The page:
This is a red letter day, as it is my second anniversary as a noder. Two years ago today (after browsing around E2 as "Guest User" for several weeks), I decided to create an account so that I could begin posting writeups. Little did I know that fateful day that my whole life was about to change.
A quick glance at my nodeshare will show that I'm not a frequent poster of daylogs, but I thought I'd take this opportunity to share some reflections on this milestone... even though it probably has no significance to anyone but me.
Damn! Two years. In a way, it doesn't seem like it's been that long. Two years really isn't that long, relative to my age. But in a different sense, two years was another lifetime ago. When compared to some of "The Old Ones" on the site, it's no big deal, until I remember that most of them had only been around for that long when I first joined the site... and they were "The Old Ones" back then, too.
It's kind of hard to summarize what this web site has done for me, and how it's changed my life. That sounds kind of odd when I read it to myself, but I can't think of a better way to put it. Let me try to count the ways:
- In the beginning, E2 rekindled my love of writing for fun, and revitalized my interest in research just for the sake of knowledge. The light in my slowly rusting brain began to glow again, and my atrophied willingness to think critically returned, much to my delight.
- E2 consumed more and more of my time as I fell victim to its sweet addictive properties, and weaned me off of watching television. This is no small feat, and for that alone I am exceedingly grateful.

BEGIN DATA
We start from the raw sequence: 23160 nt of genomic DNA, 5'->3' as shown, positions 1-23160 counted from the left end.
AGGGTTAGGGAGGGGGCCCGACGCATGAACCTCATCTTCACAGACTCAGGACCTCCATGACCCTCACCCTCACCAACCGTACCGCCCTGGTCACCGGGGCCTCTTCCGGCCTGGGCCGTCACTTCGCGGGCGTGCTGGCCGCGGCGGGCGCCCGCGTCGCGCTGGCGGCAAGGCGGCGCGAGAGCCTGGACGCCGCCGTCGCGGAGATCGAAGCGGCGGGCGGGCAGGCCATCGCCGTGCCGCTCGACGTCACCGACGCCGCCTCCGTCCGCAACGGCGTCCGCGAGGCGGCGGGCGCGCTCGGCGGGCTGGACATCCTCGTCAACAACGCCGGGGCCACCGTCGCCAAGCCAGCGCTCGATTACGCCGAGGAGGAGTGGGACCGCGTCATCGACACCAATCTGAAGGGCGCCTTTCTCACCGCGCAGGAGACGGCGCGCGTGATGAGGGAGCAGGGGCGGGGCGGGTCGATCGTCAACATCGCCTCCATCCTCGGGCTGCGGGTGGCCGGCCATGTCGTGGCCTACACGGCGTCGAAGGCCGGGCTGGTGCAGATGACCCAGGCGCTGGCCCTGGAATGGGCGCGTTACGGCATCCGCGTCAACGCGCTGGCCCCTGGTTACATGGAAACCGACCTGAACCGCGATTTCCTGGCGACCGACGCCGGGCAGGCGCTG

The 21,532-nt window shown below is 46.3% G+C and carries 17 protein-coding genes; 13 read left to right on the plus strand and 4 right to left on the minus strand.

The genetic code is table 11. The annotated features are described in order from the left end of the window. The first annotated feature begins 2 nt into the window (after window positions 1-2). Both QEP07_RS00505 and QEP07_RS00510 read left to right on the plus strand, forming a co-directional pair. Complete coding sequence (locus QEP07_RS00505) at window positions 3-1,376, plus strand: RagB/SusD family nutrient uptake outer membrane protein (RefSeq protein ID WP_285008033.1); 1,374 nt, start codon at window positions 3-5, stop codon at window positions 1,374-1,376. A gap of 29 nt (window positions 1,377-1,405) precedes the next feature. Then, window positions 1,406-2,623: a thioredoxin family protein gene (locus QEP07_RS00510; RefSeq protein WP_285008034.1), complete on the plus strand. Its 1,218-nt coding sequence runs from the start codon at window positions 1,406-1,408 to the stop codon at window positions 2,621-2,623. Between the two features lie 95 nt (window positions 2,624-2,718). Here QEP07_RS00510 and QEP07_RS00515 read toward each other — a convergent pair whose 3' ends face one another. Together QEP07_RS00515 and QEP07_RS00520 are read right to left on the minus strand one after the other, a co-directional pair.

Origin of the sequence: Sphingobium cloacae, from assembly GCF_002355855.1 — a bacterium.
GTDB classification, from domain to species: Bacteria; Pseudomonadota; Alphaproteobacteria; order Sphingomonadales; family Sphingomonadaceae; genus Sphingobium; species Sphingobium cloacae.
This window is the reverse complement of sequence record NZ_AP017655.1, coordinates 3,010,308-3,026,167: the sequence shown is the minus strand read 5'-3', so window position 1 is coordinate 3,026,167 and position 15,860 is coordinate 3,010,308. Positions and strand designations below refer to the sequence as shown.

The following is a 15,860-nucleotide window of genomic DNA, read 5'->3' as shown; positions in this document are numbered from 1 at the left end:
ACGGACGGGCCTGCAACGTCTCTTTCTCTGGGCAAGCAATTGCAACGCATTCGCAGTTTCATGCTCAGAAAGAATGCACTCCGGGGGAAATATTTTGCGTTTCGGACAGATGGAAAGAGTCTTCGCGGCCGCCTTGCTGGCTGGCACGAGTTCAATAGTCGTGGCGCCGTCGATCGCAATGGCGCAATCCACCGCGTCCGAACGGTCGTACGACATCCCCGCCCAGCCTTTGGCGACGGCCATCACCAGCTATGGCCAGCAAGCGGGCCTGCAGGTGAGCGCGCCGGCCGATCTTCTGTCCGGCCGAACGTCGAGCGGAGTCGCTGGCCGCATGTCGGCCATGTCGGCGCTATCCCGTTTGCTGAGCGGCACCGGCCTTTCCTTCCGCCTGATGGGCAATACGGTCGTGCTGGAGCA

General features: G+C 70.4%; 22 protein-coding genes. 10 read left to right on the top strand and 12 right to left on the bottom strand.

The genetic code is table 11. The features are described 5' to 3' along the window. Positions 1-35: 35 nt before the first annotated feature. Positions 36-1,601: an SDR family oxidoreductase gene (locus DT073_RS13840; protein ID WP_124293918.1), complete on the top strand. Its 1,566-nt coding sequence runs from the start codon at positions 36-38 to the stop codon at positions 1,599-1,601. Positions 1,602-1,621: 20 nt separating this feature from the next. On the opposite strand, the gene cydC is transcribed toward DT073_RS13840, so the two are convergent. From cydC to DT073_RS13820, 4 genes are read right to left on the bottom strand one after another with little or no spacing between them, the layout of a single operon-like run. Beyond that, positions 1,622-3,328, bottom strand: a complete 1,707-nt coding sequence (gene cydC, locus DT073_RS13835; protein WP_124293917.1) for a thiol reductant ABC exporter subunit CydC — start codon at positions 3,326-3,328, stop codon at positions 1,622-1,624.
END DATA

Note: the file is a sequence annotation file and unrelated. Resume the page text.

- It introduced me to an online community unlike any I had ever encountered in all my years as a denizen of the Internet. What's more, I actually liked most of these people called noders, and they seemed to like me too.
- The more I contributed, the more I wanted to contribute. Sure the votes and XP were fun and competitive, but I quickly realized that I was building a reputation based on the quality of my work. This was clearly more important than a bunch of imaginary numbers.
- The people who are Everything2 compelled me to want to meet them. They did this through nothing more than the power of their own words, and the fact that some of them were getting together one weekend. Incredibly, I got on a plane and flew to Boston to meet and stay with a bunch of people I had never even seen. I had never done anything like that before in my life, and I loved it. Something almost magical was happening.
- Shortly after that (and in no way connected to it), I was given the great honor of being "endorsed" by the administration. Any thoughts of giving up on this hobby quickly vanished. Not only was I vested, but I now had cool and scary powers. It was like E2 was shiny and new again.
- Then we lost Adam. This was incredibly hard, but it made me realize that I really cared a lot more about these people from the Internet than I had previously believed. They weren't just imaginary friends who lived in a window on my computer screen. They were real, with real problems and real lives that were very much like my own. I had made some deep bonds with these people, and they mattered as much or more to me than the people I worked with or the people down the block that I called friends.